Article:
do you really have to see a doctor to be prescribed muscle relaxers?
January 11, 2019 12:43 PM   Subscribe

I threw out my back and can't move very well. This has happened before in the past (twice in 15 years) and each time I called my GP and they called in a prescription for me. My current GP says I need to come to the office (impossible). I explained that in the past I was able to handle things over the phone, and they said that it was probably a long time ago when rules were different. It's true that the last time this happened was 9 years ago. But I just find it unbelievable that a patient who can't physically move would be expected to physically move in order to get the drugs that could help her physically move. I'm wondering if the rules really are this strict or if just this GP is.
posted by january to Health & Fitness (16 answers total) 1 user marked this as a favorite
 
Some prescriptions cannot be called in without an office visit. My wife is a dentist. What she can prescribe when you're sitting in her chair in pain is very different than what she can prescribe if you call the emergency line after hours with pain. I'm not sure if muscle relaxers fall in the same category as pain meds, but at least it's conceivable that your GP needs to see you first.
posted by donnagirl at 12:53 PM on January 11


yeah, muscle relaxers are one of those drugs they're more fussy about. i have always had to go in for a script, and get a physical paper copy i then brought to the drug store. unsurprising they want you to come in. especially if that particular person has never prescribed them for you before.
posted by misanthropicsarah at 12:56 PM on January 11 [1 favorite]


Having just been in a situation where my best friend was having trouble getting painkillers while literally dying of cancer, I can attest to the fact that there's been a big crackdown on all sorts of pain meds, including things that fall under the category of muscle relaxers.

Additionally, I actually got a mini-lecture about muscle relaxers -- which I use for my back -- from my doctor two days ago. This, despite the fact that I have used only a handful of the pills he prescribed for me exactly a year ago, and thus wasn't even asking for a refill.
posted by BlahLaLa at 12:56 PM on January 11 [2 favorites]


This is not out of the norm. Prescribers are becoming more strict as regulatory bodies start to monitor prescriptions more. Muscle relaxers can be abused, and ppl can become addicted. (Not saying at all you would do this, but just trying to give you POV from physician.)
posted by namemeansgazelle at 1:06 PM on January 11 [4 favorites]


Depends on if this is the same GP or not (eg someone who has given you muscle relaxants for this problem before).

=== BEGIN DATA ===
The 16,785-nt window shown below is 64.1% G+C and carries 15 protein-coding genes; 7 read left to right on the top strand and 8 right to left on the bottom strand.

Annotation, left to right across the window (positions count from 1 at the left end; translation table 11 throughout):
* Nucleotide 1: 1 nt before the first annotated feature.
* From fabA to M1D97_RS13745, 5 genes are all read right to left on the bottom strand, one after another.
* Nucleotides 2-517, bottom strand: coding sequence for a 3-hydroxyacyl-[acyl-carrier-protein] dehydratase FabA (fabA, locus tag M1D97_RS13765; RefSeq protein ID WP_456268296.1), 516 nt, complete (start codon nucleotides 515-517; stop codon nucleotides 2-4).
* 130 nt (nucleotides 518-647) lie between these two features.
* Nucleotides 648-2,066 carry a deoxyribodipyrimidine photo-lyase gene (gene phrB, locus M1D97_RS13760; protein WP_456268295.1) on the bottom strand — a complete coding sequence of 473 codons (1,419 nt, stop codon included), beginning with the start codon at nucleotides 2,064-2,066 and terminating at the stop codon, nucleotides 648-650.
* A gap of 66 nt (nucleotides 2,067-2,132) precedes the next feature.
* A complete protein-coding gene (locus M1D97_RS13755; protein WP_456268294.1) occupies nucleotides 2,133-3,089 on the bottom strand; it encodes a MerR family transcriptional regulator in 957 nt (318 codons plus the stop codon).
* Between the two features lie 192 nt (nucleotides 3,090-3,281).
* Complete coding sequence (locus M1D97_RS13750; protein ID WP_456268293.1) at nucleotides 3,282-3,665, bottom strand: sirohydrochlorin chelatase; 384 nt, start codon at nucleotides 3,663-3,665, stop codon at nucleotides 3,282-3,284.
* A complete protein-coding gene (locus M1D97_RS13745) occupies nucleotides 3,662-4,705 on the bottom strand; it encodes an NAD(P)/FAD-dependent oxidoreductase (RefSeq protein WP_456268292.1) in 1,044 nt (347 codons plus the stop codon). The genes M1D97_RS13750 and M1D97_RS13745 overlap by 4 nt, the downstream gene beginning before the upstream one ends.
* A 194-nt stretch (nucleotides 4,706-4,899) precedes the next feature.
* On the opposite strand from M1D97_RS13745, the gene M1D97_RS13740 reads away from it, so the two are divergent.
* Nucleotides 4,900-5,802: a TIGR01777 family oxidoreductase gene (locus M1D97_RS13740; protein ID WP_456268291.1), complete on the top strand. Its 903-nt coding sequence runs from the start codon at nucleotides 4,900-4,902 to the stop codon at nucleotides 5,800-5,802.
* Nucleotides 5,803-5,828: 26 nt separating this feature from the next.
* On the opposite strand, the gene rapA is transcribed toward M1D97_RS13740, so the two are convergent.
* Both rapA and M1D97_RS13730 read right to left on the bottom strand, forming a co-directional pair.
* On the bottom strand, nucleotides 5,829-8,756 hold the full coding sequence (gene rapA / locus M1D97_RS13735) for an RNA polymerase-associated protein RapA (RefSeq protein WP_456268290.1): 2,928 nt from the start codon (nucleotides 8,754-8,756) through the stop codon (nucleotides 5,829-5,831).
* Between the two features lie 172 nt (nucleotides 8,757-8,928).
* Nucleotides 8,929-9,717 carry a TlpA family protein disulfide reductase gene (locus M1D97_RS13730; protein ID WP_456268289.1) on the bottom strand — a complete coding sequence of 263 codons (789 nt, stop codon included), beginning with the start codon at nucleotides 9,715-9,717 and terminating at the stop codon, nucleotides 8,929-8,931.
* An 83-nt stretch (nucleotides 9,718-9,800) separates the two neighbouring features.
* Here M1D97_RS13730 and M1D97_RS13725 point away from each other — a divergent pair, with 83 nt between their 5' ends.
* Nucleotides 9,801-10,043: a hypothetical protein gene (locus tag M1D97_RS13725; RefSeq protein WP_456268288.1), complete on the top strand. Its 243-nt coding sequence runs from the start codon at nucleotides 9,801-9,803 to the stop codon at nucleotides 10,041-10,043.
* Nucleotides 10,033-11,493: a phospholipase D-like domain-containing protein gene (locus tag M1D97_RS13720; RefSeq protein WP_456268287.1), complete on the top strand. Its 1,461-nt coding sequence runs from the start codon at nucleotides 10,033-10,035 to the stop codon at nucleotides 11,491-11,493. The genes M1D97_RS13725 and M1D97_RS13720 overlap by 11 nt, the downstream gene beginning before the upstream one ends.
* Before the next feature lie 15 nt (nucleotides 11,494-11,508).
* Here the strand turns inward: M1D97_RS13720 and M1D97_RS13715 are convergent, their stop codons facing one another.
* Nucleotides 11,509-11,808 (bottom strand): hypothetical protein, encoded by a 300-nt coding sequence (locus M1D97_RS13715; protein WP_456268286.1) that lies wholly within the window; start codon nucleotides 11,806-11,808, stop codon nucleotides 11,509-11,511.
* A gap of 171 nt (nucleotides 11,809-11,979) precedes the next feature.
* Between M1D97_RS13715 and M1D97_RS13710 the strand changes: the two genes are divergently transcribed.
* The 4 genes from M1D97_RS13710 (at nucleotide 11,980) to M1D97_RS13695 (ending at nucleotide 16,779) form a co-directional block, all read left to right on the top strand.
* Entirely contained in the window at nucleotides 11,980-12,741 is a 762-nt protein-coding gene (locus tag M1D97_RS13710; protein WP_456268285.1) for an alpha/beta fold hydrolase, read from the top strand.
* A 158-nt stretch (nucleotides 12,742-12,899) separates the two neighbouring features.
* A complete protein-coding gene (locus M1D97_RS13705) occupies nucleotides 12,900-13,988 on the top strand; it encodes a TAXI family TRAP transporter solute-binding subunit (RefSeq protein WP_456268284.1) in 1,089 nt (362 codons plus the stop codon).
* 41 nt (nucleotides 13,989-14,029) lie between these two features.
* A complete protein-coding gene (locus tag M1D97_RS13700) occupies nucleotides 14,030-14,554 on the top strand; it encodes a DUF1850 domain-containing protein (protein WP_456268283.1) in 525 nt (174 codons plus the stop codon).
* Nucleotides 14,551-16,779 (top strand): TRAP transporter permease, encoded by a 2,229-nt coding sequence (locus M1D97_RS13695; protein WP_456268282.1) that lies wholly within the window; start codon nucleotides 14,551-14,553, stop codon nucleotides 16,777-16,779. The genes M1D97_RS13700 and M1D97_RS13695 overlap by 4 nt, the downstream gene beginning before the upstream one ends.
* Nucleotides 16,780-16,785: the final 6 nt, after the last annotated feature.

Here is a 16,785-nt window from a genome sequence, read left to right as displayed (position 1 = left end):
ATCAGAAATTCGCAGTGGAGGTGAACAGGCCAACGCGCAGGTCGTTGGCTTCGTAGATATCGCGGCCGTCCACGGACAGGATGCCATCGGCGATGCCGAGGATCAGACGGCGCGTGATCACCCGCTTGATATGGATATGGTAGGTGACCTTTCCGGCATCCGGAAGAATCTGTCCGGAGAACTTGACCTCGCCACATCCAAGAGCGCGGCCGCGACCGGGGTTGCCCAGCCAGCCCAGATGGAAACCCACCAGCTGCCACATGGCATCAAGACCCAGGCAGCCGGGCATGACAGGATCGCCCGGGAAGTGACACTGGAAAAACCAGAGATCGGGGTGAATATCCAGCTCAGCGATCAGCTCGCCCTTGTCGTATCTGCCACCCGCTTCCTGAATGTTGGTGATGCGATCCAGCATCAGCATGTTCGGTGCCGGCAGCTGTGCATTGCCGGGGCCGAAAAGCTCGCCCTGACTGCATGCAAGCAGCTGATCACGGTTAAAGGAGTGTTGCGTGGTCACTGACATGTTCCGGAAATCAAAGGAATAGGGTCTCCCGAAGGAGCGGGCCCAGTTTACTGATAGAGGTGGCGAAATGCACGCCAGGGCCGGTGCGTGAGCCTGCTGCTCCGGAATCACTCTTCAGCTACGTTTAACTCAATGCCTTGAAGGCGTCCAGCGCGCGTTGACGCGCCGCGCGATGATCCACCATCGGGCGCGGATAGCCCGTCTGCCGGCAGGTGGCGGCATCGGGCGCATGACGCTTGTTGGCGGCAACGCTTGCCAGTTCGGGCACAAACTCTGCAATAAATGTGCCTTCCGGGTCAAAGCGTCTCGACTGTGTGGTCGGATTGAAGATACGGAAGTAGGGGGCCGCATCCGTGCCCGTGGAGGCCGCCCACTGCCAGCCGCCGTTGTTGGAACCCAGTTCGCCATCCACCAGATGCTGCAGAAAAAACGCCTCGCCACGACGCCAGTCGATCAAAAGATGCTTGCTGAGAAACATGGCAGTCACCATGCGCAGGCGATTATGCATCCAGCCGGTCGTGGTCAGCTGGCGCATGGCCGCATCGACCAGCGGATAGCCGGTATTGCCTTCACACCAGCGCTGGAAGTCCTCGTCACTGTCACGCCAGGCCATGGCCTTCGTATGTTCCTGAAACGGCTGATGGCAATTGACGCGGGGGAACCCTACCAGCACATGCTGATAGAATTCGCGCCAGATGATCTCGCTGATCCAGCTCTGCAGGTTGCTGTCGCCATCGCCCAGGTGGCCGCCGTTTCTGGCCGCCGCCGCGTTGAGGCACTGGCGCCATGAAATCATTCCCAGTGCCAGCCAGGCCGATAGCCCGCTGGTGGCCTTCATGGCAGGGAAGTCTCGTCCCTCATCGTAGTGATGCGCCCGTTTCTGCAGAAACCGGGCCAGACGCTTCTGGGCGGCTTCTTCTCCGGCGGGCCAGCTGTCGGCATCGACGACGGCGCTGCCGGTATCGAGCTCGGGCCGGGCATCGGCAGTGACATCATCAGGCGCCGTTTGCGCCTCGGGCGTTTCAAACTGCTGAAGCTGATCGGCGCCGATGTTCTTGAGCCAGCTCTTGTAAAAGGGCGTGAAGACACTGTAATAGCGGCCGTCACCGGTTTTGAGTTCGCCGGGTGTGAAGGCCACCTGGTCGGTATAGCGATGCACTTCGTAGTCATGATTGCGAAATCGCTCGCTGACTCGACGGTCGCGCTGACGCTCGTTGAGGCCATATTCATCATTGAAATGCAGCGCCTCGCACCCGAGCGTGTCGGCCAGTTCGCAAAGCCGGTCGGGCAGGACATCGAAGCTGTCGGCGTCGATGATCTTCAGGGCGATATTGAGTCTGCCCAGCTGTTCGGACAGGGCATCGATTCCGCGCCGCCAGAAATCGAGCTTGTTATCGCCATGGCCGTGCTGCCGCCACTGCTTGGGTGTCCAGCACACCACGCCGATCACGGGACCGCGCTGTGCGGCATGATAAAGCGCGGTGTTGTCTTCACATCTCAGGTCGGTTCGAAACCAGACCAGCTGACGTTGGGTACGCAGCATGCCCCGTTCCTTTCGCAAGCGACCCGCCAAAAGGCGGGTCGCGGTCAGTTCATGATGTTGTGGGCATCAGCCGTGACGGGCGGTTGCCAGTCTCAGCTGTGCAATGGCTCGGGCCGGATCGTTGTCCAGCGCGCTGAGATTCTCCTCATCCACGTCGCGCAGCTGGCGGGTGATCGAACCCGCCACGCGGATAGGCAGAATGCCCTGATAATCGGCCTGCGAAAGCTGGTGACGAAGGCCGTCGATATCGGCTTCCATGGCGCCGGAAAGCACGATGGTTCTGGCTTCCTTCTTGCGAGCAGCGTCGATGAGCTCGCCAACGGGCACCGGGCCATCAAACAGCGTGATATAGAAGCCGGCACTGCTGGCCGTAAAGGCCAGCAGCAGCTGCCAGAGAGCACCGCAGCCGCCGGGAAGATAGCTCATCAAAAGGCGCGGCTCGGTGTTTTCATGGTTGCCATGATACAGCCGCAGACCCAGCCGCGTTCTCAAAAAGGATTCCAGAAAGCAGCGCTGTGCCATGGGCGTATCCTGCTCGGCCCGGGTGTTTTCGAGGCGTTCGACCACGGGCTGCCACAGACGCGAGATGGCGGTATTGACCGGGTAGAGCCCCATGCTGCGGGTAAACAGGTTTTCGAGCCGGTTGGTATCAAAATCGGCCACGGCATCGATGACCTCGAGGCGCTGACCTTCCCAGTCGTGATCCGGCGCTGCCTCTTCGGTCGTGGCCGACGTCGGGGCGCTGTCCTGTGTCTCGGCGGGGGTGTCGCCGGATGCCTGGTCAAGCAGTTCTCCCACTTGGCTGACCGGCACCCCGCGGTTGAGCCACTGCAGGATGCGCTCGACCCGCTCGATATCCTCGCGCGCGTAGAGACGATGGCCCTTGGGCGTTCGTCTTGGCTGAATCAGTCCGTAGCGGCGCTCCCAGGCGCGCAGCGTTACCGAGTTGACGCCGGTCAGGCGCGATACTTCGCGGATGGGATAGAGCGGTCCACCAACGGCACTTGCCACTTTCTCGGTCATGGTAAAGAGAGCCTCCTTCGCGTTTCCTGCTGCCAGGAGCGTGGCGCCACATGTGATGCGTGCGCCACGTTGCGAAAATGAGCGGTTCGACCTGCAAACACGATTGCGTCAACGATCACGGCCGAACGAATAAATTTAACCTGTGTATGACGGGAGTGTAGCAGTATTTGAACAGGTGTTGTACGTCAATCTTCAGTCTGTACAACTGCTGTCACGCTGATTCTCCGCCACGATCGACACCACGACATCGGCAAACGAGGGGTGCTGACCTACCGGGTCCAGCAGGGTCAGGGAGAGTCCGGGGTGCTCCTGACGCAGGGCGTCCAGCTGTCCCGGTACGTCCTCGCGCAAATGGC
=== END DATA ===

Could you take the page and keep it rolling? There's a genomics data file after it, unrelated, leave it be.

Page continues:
I somehow manage to throw out my back about once every 18 months, and I was always getting an appt to come in because I assumed they would want to see me before giving me the prescription. My 2nd time in with my current doctor they said in the future I can just drop them a note through the secure messaging portal and they'll send in a script for me if it's the same thing. In the amounts required to get through an incident (like 5-10 pills tops) I think they determined it wasn't a huge risk...
posted by CharlieSue at 1:39 PM on January 11


It's partly because it's a new GP that hasn't prescribed muscle relaxers for you before and partly because in the last 9 years regulations about scheduled drug prescriptions have drastically tightened. It's really hard to go in and see the dr when you can barely move to hold the phone, but I think the dr has their hands tied in this situation.

In my practice, I have to see my dr every 3 months for my scheduled prescriptions, no refills without a visit and I had to sign a form that says I will only fill my prescriptions at one pharmacy. These rules all came into practice about 18 months ago and if my dr could circumvent them, he absolutely would.
posted by hollygoheavy at 2:20 PM on January 11


In my state, the law is that you have to have seen someone at least once a year for a problem, in order to prescribe a medication. For scheduled medications, it's 3-6 months, depending on the med.

If you really cannot move, do you have access to telehealth urgent care? It's not ideal as the exam is limited, but it would be enough to count for regulations.
posted by basalganglia at 2:35 PM on January 11


They've gotten a lot more strict with painkillers. I don't know about muscle relaxers, but it's gotten much harder to get narcotics even in the past few years. I try to keep them on hand proactively in case I need them immediately.

Funny timing, I woke up with muscle spasms today and took a Percocet, realized I was getting low, and called my doc to get a new rx so I can have them on hand. For Percocet, at least, they can't call it in. I have to take a paper rx to the pharmacy (which I'm having them mail to me).
posted by radioamy at 3:47 PM on January 11


I'm an emergency physician.

Although they work pretty well and have a decades-long track record, muscle relaxants (MRs) have a major problem: they work by causing general nervous system sedation--essentially calming down the conductive pathways for the transmission of pain signals from the peripheral NS to the central NS--rather than by targeting the musculoskeletal tissue from which the pain itself originates